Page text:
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'The Star' Review

LightsCameraJackson LightsCameraJackson Critic The Nativity Story has been told so many times and in so many different ways, in both live-action and animated forms – but never from the point of view of the animals involved… until now. Timothy Reckart, the director of “The Star” (he previously created the Oscar-nominated animated short film “Head Over Heels”) shared with me in an interview that this concept was originally developed in the 90s and intended for live-action, similar to “Babe”.

That certainly would’ve been interesting. Instead, a couple decades later, we get “The Star” in CGI, from the capable creators at Sony. The Jim Henson Company was also involved. With their long resume of safe, quality family entertainment, “The Star” was a perfect match.

In lesser hands, an animated adaptation of the events leading-up to the birth of Jesus, with all that this story means to so many people, could’ve been a disaster. Thankfully, just as Disney handled their 2011 “Pooh” film with care, and Blue Sky did the same with their 2015 “Peanuts Movie”, Sony Pictures Animation stays very respectful to “The Star”’s source material (the “mother” of all source material – The Bible), while taking some appropriate creative liberties in order to craft a legitimate action story.

The main character in “The Star” is Bo, a miniature Donkey (voiced by Steven Yeun). He has big dreams, someday wanting to be part of the Royal Caravan. But he’s also fascinated by a new star that appears in the sky. Bo soon discovers his true calling: helping Mary and Joseph get safely from their home in Nazareth to Bethlehem in time for the birth of their son. Bo’s best friend, a dove named Dave (Keegan-Michael Key) tags along, and the two eventually meet-up with a sheep named Ruth (“SNL”’s Aidy Bryant).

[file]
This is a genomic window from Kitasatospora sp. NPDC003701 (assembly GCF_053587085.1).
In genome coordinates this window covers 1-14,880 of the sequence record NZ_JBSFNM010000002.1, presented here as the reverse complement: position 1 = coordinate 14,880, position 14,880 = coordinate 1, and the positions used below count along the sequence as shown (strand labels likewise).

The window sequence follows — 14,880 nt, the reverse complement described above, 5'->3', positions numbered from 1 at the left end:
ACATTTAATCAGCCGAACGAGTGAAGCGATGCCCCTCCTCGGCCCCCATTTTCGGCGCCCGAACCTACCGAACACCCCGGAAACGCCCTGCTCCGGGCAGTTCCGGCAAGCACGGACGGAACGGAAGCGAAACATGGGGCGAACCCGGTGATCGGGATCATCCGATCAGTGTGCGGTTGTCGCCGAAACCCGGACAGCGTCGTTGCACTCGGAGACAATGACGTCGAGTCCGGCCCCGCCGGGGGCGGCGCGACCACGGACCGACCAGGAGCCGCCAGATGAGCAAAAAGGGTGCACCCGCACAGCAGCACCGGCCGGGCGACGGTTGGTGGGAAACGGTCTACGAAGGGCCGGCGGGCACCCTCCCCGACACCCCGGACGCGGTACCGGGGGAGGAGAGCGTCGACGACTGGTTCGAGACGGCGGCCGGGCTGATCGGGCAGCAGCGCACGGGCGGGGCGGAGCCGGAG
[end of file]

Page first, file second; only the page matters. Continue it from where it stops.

Dave (Keegan-Michael Key) and Bo (Steven Yeun)
Dave (Keegan-Michael Key) and Bo (Steven Yeun)

In order to make this journey more perilous, screenwriter Carlos Kotkin inserts a new “villain” presence – an evil henchman sent by King Herod to track down the couple and kill the unborn child, who Herod sees as a threat to his throne. You won’t find this character and his two attack dogs in any Biblical telling of the Nativity story – and that’s OK. It works here by adding authentic tension and a real sense of danger to this familiar tale.

There’s no denying that “The Star” is filled with stars, including Kristen Chenoweth as a mouse and Patricia Heaton, Anthony Anderson and Kelly Clarkson as stable animals. Gina Rodriguez and Zachary Levi voice Mary and Joseph, and the camels of the Three Wise Men (who deliver some light comedic banter) are embodied by Tyler Perry, Tracy Morgan and Oprah Winfrey.

Key also infuses some humor. His Dave is involved in “The Star”’s few goofy moments. But thankfully the script never ventures into over-the-top territory. It’s satisfyingly restrained and, for the most part, quite engaging.

One of the other strengths of “The Star” is its musical offerings. A number of contemporary artists contributed to the soundtrack, with updated versions of classic Christmas hymns from Jake Owen and Yolanda Adams, to the new title ballad sung by Mariah Carey. A Great Big World and Fifth Harmony have songs in the closing credits.

This is not the most dynamic animated film of the year. Instead, it’s refreshingly low-key. A nice balance of serious spirituality and fun adventure means that both the faith-based community and general audiences will enjoy this fresh, heartfelt take on the greatest story ever told.

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LightsCameraJackson LightsCameraJackson Critic

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